I carry my handgun everywhere I legally can, and I often travel by air commercially for work. This piques people’s attention.
“I thought you’re not allowed to take a gun onto a plane?”
True, it is against TSA regulations to carry a weapon onto a plane. However, with careful adherence to TSA regulations, you can place an unloaded firearm in your checked luggage.
Right off the top, you can find complete TSA regulations at tsa.gov/travel/transporting-firearms-and-ammunition. I encourage you to read it thoroughly; no fair treating it like one of those “terms and conditions” windows that most of us accept without reading a single word. Study it and know what it says. I keep a printed copy in my gun case for reference. Atop the TSA rules, you also need to review any specific instructions provided by the airline you intend to fly.
Ah, the gun case: about as simple a part of the operation as you can find, but people sometimes still manage to mess it up. You must use a lockable, hard-sided case that cannot be pried open. I use the MTM Single Gun Case. Because this is not a firearms-specific case, I am able to carry different weapons without issue. Regardless of which you choose, the operative terms here are “hard-sided” and “lockable.” If it doesn’t fit those two criteria, it’s a no-go.
It is very important that the firearm be unloaded before it goes into the case. Although not required, I often remove the slide from the frame and place the two side-by-side along with two magazines. That way, if TSA X-rays the case, they will see the firearm is not only unloaded but in a non-firing condition.
Choose standard keyed or combination locks that only you can open. You should not use TSA “luggage locks,” because TSA officials have pass keys for those units and you therefore cannot guarantee that only you have access to the case. TSA might X-ray the case during their screening process and, if they have any concerns, they might ask you to provide the key or combination. For this reason, most airports will ask you to remain near the check-in counter while the screening takes place.
TSA regulations allow you to travel with up to 11 pounds of ammunition in your checked luggage. Regardless of what the TSA homepage might or might not say, stick to factory loads in the original packaging.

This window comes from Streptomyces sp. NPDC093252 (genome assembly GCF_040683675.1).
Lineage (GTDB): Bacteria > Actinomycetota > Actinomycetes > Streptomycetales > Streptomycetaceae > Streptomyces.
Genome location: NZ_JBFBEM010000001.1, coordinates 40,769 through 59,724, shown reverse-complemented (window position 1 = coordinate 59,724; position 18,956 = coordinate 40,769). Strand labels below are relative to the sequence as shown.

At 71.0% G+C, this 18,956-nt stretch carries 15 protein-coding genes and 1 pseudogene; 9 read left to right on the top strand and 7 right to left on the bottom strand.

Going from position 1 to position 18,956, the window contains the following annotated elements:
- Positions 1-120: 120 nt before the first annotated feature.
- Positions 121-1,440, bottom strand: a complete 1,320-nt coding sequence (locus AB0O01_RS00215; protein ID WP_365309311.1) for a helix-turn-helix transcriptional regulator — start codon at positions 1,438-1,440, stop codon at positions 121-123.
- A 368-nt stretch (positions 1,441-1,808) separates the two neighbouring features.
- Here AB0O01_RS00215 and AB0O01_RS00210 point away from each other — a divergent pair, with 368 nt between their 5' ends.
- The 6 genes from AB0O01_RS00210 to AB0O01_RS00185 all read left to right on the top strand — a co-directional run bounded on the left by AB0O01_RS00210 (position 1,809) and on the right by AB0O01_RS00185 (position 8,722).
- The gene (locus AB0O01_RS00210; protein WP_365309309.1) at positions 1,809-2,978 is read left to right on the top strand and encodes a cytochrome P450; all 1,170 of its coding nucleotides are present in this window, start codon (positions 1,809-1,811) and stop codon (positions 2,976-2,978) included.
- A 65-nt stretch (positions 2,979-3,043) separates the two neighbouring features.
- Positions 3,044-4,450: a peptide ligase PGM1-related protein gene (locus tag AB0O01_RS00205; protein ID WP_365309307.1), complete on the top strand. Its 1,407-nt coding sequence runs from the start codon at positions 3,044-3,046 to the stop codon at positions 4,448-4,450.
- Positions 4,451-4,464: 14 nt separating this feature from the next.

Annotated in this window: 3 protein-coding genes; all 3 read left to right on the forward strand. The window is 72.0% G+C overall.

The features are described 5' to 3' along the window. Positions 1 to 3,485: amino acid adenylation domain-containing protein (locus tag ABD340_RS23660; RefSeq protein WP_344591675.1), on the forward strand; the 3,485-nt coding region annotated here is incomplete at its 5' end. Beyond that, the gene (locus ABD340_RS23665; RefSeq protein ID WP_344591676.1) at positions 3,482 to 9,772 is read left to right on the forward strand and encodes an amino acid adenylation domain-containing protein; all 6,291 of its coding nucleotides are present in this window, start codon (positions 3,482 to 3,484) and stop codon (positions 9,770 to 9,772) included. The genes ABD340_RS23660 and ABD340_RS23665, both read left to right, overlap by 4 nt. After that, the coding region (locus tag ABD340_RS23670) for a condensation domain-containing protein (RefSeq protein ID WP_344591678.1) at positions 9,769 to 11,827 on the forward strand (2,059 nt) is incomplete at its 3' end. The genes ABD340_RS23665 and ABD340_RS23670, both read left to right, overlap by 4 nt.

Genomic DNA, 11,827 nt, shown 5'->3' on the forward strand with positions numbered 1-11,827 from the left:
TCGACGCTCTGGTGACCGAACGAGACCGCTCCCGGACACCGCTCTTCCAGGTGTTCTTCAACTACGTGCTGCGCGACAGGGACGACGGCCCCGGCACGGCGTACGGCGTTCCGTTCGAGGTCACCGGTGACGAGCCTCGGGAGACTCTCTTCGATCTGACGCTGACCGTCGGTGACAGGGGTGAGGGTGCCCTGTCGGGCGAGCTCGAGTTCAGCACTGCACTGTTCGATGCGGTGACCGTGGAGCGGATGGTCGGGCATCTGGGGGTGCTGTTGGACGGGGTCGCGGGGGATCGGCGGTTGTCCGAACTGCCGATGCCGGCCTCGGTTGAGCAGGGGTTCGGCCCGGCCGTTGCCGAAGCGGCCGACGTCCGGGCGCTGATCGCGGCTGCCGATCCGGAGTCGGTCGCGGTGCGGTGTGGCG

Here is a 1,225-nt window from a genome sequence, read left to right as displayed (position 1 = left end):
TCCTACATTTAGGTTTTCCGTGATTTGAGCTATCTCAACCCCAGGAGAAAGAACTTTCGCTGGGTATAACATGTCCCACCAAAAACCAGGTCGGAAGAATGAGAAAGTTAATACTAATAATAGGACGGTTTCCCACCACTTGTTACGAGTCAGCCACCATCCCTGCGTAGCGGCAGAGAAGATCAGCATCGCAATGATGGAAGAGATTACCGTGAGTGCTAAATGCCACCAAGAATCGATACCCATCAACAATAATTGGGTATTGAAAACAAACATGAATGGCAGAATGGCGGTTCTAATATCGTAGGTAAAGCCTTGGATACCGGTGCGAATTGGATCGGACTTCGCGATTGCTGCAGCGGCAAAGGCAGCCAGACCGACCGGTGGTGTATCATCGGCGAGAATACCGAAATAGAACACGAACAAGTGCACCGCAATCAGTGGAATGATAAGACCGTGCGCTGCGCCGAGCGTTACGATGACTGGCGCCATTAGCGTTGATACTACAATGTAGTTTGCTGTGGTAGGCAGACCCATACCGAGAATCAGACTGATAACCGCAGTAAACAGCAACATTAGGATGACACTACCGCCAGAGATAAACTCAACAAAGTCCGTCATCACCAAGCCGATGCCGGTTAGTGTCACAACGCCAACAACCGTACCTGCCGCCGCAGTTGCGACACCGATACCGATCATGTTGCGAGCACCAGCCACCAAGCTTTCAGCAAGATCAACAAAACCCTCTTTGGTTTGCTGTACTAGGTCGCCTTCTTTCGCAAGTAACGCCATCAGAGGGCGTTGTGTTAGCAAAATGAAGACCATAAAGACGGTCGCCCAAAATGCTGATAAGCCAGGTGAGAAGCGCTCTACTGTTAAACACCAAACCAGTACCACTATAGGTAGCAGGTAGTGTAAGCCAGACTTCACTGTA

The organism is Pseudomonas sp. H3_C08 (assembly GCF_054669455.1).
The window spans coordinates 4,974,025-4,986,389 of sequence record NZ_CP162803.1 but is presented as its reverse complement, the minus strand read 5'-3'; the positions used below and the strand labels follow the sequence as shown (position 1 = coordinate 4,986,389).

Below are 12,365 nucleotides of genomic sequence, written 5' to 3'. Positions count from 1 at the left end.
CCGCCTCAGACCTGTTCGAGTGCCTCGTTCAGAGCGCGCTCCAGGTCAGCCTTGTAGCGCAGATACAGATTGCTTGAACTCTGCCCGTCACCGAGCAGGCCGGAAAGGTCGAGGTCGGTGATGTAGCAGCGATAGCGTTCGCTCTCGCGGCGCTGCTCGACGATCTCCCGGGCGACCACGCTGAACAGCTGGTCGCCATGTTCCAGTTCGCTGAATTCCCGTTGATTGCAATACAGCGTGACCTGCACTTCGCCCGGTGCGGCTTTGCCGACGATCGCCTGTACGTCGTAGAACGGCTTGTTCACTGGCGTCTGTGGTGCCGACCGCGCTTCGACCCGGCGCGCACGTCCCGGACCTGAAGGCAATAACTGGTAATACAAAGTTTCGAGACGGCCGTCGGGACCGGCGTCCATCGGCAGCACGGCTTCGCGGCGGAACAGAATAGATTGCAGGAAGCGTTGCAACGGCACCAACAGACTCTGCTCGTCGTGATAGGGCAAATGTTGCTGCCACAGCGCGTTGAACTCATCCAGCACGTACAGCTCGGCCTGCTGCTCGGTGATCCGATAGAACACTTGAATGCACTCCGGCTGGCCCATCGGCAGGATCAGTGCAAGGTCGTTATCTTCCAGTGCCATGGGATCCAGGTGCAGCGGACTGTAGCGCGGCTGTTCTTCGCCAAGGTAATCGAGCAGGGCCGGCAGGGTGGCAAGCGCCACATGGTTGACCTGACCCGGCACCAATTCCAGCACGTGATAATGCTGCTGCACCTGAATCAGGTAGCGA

After the firearm is in the locked case, place it in the luggage that you plan to check. As an extra precaution, I take a cable lock and secure the firearms case to the inside of the luggage. To do this, I unzip the liner and pass a laminated steel cable through the bars that hold the collapsible handle used to pull the luggage. I then zip the liner around the cable, leaving enough cable exposed to reach the firearms case, and run the cable through the firearms case handle and lock it. (The cable I use came from an old “ski tote” that used to keep my downhill skis where I wanted them, but any bike lock will work.) Granted, the handles inside the suitcase are not as strong and secure as the cable, but it would take some effort to separate the firearms case from your luggage. Effort draws attention, and thieves aren’t fond of either.
TSA regulations allow you to travel with up to 11 pounds of ammunition in your checked luggage. Regardless of what the TSA homepage might or might not say, stick to factory loads in the original packaging. Place the ammo in the bottom of your luggage; there’s no need to place it in your locked firearms case. On one extended trip, I placed my locked firearm in one piece of luggage and a box of ammunition in another. The idea was to distribute the weight more evenly, and doing so is perfectly allowable.